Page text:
The stay-at-home advice states that if a person has symptoms of a coronavirus infection, even if they are mild, to remain at home and not to leave for seven days from the start of symptoms.
The most common symptoms are said to be a new continuous cough and/or a high temperature.
According to NHS England, a high temperature is generally considered to be 38C (100.4F) or over.
Those with possible or confirmed cases should not to go to work, school, or public areas, use public transport or taxis, or even go for a walk.
It says those with symptoms should separate themselves from people they live with and, if they cannot be in separate rooms, to keep two metres away from others.
People should sleep in different beds and, where possible, use a separate bathroom from the rest of the household.
For symptomatic people with shared toilets and bathrooms, the Government advice says to clean them after every use.
In a similar tone, the advice says to use separate crockery and a dishwasher if possible, but if not, to wash dishes as normal with hot water but with a separate tea towel.
Personal waste, including used tissues and disposable cleaning cloths, should be stored securely within two disposable rubbish bags and kept separate from the rest of a person's household waste.
It should be kept aside for at least 72 hours before being put in the external household waste bin, the advice states.
It also says not to shake dirty laundry, as this minimises the possibility of dispersing the virus through the air, but laundry items that have been in contact with an ill person can be washed with that of people who are well.
The advice recommends asking friends, family and employers for their assistance with what they require to remain at home for seven days.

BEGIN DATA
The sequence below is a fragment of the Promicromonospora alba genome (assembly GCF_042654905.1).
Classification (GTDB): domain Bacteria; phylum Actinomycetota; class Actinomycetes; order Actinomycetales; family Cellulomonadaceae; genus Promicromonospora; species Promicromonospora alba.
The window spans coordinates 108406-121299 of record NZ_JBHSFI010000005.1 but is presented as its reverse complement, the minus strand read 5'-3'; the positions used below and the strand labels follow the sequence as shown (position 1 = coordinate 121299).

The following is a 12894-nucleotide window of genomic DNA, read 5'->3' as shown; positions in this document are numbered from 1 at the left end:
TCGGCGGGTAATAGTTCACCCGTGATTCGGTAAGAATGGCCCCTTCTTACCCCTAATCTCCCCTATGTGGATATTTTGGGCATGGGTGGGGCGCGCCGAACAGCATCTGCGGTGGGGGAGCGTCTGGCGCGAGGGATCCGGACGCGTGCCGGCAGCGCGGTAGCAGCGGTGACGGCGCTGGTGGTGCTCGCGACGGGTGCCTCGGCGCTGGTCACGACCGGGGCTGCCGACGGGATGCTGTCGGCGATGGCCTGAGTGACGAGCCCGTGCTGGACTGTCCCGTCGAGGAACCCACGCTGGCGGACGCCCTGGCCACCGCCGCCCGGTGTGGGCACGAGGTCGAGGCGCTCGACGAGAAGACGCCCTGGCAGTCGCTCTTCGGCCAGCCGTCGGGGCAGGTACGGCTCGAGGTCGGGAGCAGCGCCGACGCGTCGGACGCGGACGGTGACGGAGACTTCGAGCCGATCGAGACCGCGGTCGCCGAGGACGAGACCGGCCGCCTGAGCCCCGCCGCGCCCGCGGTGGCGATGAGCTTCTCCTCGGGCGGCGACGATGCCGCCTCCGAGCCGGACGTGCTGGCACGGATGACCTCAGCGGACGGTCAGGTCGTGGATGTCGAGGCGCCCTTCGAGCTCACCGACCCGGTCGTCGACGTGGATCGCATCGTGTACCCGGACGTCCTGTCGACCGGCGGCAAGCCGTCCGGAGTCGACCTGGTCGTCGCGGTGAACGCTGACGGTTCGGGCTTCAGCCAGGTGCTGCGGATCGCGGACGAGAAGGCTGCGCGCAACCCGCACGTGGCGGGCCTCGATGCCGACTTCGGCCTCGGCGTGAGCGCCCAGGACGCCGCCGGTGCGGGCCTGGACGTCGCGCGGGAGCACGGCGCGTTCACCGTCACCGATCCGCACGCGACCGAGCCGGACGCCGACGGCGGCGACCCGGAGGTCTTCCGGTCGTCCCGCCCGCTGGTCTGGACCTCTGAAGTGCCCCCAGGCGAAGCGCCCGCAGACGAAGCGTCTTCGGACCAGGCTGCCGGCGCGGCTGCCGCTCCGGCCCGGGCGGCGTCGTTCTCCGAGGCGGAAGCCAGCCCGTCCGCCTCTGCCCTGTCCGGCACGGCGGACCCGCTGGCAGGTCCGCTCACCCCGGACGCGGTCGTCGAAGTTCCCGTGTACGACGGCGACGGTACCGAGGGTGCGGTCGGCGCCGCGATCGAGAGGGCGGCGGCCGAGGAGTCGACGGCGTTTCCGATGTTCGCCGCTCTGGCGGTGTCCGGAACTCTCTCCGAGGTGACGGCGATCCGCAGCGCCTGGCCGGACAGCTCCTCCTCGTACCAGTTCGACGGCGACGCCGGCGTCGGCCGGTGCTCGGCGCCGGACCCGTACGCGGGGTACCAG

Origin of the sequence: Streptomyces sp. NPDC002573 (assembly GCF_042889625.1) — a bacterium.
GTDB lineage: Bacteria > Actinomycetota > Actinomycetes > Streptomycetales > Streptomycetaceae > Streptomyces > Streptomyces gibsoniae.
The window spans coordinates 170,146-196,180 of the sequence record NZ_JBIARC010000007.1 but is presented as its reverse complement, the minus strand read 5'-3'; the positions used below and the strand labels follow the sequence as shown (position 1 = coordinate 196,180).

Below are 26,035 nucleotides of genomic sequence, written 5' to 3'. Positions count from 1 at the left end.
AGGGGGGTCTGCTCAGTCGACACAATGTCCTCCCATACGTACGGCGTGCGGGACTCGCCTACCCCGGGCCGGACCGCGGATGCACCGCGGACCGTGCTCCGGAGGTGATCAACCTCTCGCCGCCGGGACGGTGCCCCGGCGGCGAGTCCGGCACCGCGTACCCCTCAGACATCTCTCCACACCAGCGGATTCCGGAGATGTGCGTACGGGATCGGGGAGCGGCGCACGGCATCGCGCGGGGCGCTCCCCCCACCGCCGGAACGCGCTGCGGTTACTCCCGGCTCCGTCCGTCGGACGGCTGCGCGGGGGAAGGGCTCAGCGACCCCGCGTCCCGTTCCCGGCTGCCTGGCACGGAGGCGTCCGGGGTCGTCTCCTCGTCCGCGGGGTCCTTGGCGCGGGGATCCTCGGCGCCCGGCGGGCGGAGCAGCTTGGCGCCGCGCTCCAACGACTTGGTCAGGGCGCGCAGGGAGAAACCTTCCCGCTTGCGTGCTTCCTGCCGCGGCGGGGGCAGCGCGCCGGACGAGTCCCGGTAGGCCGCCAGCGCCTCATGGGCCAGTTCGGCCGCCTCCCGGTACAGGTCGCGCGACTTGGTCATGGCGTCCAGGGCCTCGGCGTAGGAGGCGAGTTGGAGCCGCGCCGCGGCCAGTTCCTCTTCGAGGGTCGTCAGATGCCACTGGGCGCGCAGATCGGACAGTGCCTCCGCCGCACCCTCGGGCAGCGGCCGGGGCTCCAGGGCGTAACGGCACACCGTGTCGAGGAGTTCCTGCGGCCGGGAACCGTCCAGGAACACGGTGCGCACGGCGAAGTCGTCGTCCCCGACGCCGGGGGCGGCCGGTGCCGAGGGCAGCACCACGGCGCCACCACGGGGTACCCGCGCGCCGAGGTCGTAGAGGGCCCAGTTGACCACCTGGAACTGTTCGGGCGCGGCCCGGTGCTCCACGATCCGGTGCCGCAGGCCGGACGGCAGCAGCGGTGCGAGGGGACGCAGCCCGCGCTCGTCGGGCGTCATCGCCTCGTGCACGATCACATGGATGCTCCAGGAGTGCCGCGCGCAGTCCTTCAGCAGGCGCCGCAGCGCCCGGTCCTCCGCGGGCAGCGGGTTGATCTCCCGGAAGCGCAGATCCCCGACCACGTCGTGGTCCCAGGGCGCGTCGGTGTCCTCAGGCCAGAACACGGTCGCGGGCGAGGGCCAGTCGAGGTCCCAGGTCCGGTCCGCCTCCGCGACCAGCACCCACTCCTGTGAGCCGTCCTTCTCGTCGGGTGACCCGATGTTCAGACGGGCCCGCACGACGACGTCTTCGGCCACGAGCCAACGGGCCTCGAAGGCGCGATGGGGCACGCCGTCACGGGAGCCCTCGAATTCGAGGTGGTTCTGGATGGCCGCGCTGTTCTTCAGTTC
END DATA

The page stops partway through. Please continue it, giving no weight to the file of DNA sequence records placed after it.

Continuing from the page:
People with symptoms do not need to call NHS 111 to go into self-isolation and should stay in a well-ventilated room with a window and keep the door closed.
Figures show only 70% of calls to NHS 111 were answered within 60 seconds, the lowest for any month on record, amid increased demand due to the outbreak.
The advice also stresses that a persistent cough alone does not mean a person must continue to self-isolate for more than seven days, as coughs may persist for several weeks.
It adds that anyone with suspected Covid-19 should stay away from vulnerable individuals such as the elderly and those with underlying health conditions as much as possible.
For new mothers, the advice states there is "no clinical evidence" to suggest the virus can be transmitted through breast milk.
It says: "We believe that the benefits of breastfeeding outweigh any potential risks of transmission of the virus through breastmilk or by being in close contact, however this will be an individual decision and can be discussed with your midwife, health visitor or GP by telephone."
For those who choose to breastfeed, the advice says people should wash their hands before touching the baby, breast pumps or bottles and to avoid coughing or sneezing on the infant.
The advice says people who are not able to stay in a separate room from other residents should follow the advice to the best of their ability and reiterates the importance of regular hand-washing, lasting at least 20 seconds.